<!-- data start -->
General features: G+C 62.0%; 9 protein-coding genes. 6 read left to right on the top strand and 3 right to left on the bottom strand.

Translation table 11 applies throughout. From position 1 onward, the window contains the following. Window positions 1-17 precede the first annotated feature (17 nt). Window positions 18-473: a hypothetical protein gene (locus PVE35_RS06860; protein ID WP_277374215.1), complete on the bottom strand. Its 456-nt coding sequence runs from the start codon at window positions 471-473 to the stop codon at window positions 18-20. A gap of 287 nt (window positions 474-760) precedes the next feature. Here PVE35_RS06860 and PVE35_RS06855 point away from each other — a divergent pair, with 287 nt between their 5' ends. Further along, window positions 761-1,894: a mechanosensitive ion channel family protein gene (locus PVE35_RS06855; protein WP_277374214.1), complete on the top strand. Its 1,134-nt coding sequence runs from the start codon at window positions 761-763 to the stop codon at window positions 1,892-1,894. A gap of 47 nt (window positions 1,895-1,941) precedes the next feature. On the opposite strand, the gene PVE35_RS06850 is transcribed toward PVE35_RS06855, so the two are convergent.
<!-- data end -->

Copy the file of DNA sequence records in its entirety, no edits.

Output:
General features: G+C 62.0%; 9 protein-coding genes. 6 read left to right on the top strand and 3 right to left on the bottom strand.

Translation table 11 applies throughout. From position 1 onward, the window contains the following. Window positions 1-17 precede the first annotated feature (17 nt). Window positions 18-473: a hypothetical protein gene (locus PVE35_RS06860; protein ID WP_277374215.1), complete on the bottom strand. Its 456-nt coding sequence runs from the start codon at window positions 471-473 to the stop codon at window positions 18-20. A gap of 287 nt (window positions 474-760) precedes the next feature. Here PVE35_RS06860 and PVE35_RS06855 point away from each other — a divergent pair, with 287 nt between their 5' ends. Further along, window positions 761-1,894: a mechanosensitive ion channel family protein gene (locus PVE35_RS06855; protein WP_277374214.1), complete on the top strand. Its 1,134-nt coding sequence runs from the start codon at window positions 761-763 to the stop codon at window positions 1,892-1,894. A gap of 47 nt (window positions 1,895-1,941) precedes the next feature. On the opposite strand, the gene PVE35_RS06850 is transcribed toward PVE35_RS06855, so the two are convergent.